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Library board delays second levy try

Polling and public meetings will be held as cutbacks loom.

The Kitsap Regional Library board has decided against asking voters for additional funding this year, in the wake of the library levy defeat in May.

“We thought about going on to the November ballot,” said KRL Director Jill Jean of Bainbridge Island, “but we needed more time to talk to the public about the value of libraries and what people want to see in their libraries.”

Said KRL Board of Trustees President Jackie Aitchison, “We really want to take the opportunity to interact with the public about what’s important to them. We want to do a thorough job of this and gather all the information before we made any decision.

“Getting on the November ballot did not allow us enough time to do this.”

Aitchison said she could not say when KRL would again go before the voters. The system first will schedule community meetings and public forums to gather information.

The group Kitsap Library Advocates recently funded a survey of 500 residents selected at random, commissioning the Metropolitan Group of Portland, Ore., to conduct the polling.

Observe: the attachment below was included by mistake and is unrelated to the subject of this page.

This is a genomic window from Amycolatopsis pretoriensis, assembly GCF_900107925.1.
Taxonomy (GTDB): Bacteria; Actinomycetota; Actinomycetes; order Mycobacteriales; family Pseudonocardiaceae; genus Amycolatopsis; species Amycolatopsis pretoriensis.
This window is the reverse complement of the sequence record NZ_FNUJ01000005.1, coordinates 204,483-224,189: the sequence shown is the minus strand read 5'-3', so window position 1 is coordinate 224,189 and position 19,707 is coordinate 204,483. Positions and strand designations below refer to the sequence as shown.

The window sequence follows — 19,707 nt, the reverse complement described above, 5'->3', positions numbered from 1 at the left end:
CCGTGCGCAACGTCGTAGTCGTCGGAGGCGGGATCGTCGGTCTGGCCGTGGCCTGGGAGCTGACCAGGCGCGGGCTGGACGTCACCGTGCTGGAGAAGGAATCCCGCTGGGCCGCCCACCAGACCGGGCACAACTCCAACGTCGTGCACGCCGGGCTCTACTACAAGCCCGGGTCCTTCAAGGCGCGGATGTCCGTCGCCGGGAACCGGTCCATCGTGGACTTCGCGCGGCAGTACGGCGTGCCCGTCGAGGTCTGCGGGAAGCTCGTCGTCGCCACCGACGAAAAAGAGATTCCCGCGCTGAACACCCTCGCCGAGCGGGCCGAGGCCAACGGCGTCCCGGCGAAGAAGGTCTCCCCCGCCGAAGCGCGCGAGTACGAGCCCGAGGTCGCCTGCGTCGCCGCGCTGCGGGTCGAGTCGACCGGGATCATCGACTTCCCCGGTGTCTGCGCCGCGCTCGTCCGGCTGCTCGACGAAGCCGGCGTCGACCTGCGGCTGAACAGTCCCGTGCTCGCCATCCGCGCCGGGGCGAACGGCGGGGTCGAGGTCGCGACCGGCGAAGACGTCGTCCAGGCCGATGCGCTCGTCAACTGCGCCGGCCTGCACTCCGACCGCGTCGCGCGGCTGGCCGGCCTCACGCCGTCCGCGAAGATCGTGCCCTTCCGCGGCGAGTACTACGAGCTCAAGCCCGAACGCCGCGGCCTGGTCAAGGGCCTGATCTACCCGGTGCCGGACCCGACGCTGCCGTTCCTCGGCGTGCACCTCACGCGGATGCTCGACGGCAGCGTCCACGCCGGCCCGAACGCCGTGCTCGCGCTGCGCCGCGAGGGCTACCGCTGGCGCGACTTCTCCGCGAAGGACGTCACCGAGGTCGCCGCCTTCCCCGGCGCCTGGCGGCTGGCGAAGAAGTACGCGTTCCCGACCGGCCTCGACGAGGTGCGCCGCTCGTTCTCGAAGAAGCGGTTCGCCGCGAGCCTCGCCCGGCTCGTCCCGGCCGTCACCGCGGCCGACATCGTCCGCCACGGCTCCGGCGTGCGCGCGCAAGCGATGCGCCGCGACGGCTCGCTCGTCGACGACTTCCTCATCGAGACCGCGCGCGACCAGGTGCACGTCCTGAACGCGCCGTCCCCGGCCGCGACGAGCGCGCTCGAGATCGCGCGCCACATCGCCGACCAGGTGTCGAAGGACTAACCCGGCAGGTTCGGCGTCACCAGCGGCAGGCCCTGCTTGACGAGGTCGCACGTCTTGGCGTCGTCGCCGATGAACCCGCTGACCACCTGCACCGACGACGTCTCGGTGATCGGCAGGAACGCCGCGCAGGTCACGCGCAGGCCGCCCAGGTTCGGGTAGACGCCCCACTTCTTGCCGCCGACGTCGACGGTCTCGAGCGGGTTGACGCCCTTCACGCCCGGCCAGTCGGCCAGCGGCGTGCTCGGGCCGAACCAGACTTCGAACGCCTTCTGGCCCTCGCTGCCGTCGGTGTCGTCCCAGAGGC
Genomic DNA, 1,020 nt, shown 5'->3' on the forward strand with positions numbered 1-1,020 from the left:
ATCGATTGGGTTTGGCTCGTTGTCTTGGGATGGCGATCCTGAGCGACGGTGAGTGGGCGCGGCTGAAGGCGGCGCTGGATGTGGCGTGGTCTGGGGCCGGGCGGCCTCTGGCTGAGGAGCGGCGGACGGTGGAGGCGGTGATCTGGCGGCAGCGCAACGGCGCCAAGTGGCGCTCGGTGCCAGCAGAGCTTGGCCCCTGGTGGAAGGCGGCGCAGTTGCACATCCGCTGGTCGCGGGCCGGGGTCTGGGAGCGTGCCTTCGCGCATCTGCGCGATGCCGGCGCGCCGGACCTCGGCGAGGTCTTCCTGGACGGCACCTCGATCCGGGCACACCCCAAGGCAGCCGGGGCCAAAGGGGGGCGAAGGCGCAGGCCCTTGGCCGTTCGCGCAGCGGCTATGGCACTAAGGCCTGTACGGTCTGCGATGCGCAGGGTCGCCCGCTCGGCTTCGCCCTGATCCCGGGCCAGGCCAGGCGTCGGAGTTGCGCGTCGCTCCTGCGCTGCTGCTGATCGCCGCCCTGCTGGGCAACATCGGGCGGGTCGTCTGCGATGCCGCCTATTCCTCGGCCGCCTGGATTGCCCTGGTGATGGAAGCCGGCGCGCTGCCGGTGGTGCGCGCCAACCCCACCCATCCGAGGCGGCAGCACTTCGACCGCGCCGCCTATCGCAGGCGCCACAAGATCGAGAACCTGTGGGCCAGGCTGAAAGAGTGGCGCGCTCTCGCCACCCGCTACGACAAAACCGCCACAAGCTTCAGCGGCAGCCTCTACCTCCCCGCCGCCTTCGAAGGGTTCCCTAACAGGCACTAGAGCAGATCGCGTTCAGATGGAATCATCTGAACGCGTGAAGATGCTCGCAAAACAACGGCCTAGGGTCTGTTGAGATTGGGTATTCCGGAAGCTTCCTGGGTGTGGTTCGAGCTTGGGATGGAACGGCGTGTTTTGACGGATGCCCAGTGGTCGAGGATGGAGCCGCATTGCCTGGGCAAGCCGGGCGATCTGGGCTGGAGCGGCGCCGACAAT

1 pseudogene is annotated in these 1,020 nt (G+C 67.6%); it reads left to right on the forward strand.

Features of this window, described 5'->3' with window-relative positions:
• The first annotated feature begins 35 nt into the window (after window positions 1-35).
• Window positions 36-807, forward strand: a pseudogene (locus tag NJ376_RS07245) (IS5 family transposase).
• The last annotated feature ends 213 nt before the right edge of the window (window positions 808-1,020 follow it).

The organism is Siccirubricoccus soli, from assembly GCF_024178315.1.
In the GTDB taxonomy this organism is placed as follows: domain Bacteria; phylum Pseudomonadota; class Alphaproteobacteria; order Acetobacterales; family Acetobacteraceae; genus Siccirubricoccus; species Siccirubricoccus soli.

The results of the poll are not yet available and will be used in the future, Aitchison said.

The last proposal – a levy “lid lift” that would have added about $18 per $100,000 valuation to local property tax bills, and boosted KRL tax revenues from $8.8 million in 2007 to $15.4 million next year – was soundly defeated.

The library system now faces an estimated $2 million shortfall, and must implement cost-cutting measures.

To go back to voters this year, a new measure would have to be drafted and submitted to the Kitsap County Prosecutor’s Office by Aug. 14, a deadline library officials say they couldn’t meet.

“I’m glad they’re willing to step back and take a look at the whole issue,” said Lois Andrus, a Bainbridge Island resident who was contacted during the recent polling. “My view is that going out now to get the money needed for the next couple of years was the wrong way to go. They need to find alternate ways to fund the libraries, and perhaps go to the Legislature.

“Libraries are quite different than what they used to be.”

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